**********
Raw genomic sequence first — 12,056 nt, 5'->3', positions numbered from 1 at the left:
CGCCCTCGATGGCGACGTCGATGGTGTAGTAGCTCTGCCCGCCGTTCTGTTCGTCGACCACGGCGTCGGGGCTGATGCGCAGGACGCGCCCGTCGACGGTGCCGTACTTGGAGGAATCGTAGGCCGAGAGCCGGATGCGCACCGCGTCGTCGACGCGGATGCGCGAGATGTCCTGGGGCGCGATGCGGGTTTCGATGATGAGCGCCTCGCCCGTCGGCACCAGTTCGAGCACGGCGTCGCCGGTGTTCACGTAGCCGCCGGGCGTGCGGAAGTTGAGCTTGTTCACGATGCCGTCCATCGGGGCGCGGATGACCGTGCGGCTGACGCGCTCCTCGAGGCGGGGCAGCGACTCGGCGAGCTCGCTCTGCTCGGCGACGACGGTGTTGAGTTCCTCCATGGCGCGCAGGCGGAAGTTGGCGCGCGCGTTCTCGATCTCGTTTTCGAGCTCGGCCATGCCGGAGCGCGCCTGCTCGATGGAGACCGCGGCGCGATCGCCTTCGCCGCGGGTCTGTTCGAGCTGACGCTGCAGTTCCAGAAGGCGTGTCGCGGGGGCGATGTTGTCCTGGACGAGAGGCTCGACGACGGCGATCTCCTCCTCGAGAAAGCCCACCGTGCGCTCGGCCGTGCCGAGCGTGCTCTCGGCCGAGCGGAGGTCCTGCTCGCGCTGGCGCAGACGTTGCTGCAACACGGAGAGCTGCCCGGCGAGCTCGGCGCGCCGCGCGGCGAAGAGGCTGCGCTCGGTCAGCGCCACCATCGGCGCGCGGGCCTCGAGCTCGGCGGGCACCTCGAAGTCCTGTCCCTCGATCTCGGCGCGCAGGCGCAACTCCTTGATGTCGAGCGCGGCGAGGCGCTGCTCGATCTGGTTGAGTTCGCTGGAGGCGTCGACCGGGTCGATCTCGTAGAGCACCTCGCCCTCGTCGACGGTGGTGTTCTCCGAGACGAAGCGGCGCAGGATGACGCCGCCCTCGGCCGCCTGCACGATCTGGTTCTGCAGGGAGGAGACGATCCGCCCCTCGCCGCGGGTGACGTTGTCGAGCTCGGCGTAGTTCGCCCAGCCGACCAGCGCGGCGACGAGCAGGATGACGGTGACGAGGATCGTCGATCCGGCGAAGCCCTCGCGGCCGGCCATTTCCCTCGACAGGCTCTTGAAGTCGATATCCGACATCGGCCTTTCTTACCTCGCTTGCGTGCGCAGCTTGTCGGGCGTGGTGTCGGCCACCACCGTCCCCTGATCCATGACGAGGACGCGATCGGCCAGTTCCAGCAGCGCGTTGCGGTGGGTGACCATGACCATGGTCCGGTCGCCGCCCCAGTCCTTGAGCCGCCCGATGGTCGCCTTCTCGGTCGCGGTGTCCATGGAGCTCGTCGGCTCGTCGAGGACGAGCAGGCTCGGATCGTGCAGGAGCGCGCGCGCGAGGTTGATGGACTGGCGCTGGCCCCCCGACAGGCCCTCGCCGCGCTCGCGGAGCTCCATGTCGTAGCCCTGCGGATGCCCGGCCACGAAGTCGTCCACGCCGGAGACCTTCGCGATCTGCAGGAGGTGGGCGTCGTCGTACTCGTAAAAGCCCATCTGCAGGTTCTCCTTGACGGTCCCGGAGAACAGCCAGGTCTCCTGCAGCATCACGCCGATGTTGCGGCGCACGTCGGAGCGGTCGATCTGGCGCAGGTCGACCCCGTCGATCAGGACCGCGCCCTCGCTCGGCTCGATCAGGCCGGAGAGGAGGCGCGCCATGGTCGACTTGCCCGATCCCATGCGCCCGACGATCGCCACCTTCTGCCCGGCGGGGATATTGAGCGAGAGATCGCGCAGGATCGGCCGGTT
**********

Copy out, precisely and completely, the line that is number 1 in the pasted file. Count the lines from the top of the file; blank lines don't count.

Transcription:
Raw genomic sequence first — 12,056 nt, 5'->3', positions numbered from 1 at the left: